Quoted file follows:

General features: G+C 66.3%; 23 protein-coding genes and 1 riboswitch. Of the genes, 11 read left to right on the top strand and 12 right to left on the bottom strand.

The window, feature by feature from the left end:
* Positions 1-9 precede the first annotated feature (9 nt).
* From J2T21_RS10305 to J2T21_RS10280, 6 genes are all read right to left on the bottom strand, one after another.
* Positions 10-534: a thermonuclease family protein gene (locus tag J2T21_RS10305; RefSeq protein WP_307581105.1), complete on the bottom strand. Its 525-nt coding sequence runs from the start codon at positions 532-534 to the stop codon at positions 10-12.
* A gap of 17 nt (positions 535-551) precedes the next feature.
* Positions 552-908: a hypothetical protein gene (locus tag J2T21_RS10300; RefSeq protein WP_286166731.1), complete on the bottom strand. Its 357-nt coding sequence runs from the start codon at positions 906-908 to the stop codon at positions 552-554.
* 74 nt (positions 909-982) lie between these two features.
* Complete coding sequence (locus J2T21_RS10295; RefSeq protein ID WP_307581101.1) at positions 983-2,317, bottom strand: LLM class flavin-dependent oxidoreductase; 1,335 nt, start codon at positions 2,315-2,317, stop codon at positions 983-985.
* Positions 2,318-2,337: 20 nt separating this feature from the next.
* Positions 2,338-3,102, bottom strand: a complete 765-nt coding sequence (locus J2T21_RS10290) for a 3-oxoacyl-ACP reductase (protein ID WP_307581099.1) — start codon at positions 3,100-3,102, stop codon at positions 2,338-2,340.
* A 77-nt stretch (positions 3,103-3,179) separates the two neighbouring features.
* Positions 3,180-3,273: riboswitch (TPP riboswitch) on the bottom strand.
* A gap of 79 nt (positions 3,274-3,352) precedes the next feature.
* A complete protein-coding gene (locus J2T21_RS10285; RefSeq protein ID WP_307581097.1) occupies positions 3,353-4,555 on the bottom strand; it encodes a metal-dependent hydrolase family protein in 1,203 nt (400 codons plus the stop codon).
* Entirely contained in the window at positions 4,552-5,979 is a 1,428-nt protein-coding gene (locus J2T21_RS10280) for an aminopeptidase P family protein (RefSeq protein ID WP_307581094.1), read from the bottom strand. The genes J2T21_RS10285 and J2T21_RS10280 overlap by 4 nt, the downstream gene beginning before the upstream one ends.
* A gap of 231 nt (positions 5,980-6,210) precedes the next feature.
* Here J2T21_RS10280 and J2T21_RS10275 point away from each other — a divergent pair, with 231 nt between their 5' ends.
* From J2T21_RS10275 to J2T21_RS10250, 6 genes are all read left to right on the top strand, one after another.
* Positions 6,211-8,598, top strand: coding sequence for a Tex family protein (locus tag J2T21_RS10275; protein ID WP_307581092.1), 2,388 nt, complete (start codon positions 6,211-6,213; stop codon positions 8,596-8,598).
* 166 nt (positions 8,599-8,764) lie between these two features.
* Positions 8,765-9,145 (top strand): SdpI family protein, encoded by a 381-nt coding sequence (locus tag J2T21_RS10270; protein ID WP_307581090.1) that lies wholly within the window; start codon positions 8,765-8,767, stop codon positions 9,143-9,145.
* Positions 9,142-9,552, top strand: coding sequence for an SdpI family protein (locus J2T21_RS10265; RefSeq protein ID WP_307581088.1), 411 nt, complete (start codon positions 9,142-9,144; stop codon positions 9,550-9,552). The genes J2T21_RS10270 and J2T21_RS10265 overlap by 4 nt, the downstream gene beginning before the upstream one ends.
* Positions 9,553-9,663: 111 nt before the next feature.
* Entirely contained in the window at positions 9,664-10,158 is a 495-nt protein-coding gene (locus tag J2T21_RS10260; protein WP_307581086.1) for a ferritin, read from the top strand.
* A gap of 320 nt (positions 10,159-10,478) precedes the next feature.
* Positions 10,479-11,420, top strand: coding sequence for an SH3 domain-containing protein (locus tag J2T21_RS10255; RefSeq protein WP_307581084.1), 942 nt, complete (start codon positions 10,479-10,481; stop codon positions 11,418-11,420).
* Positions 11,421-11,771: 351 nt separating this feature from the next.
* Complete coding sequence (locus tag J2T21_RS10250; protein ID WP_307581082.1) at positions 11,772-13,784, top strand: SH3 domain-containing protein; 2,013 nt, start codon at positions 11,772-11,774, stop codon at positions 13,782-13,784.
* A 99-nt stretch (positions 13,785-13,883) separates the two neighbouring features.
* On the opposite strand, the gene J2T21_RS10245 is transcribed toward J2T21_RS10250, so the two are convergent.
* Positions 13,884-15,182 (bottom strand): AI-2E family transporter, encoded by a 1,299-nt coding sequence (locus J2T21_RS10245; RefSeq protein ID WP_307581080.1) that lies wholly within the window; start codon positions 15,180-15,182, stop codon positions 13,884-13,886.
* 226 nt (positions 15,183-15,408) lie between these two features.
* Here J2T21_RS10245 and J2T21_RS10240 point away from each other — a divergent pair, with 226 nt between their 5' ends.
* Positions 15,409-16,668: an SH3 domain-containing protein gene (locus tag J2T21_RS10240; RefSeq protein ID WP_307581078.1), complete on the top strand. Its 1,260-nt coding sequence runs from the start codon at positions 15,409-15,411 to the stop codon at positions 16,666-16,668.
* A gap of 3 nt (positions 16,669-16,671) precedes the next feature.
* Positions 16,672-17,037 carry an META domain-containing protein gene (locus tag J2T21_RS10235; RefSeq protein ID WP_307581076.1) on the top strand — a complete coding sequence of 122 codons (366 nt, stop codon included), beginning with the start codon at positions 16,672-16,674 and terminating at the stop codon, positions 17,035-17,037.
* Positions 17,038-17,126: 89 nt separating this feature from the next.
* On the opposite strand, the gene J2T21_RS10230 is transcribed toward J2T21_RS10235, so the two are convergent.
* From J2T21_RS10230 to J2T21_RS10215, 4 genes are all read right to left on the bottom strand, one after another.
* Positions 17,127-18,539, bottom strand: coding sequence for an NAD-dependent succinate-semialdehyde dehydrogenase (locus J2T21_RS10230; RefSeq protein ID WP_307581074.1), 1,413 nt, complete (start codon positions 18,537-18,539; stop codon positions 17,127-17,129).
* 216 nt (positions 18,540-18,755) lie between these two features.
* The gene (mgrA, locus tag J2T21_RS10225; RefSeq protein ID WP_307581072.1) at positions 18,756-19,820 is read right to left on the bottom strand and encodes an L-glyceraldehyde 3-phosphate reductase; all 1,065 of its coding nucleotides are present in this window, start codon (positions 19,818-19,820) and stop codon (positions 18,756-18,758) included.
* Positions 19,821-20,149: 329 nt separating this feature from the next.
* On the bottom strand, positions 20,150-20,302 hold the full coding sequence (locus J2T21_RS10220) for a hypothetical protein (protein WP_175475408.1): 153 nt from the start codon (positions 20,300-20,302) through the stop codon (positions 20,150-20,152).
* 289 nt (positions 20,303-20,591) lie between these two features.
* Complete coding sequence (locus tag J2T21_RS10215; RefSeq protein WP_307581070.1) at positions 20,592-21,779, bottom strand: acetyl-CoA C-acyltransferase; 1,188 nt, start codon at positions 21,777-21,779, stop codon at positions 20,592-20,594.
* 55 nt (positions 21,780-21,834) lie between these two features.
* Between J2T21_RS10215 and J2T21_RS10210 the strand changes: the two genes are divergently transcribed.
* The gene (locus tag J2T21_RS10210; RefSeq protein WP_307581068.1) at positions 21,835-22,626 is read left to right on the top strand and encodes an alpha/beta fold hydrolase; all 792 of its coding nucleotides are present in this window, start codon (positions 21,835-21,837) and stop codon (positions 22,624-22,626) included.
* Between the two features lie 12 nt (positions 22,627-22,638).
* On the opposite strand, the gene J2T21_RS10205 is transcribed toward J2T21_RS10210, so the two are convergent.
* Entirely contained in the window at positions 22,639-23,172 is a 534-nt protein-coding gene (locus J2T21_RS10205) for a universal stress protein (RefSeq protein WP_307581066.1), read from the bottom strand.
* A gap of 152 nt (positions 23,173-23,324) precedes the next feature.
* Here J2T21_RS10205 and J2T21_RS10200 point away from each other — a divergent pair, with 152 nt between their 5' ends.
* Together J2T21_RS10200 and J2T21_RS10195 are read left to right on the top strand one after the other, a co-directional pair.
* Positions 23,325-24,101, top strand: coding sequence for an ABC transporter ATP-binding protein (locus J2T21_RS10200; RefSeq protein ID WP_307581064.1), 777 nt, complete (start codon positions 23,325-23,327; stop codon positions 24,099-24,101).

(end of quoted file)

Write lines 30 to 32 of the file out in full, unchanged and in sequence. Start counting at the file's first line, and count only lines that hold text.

* A 99-nt stretch (positions 13,785-13,883) separates the two neighbouring features.
* On the opposite strand, the gene J2T21_RS10245 is transcribed toward J2T21_RS10250, so the two are convergent.
* Positions 13,884-15,182 (bottom strand): AI-2E family transporter, encoded by a 1,299-nt coding sequence (locus J2T21_RS10245; RefSeq protein ID WP_307581080.1) that lies wholly within the window; start codon positions 15,180-15,182, stop codon positions 13,884-13,886.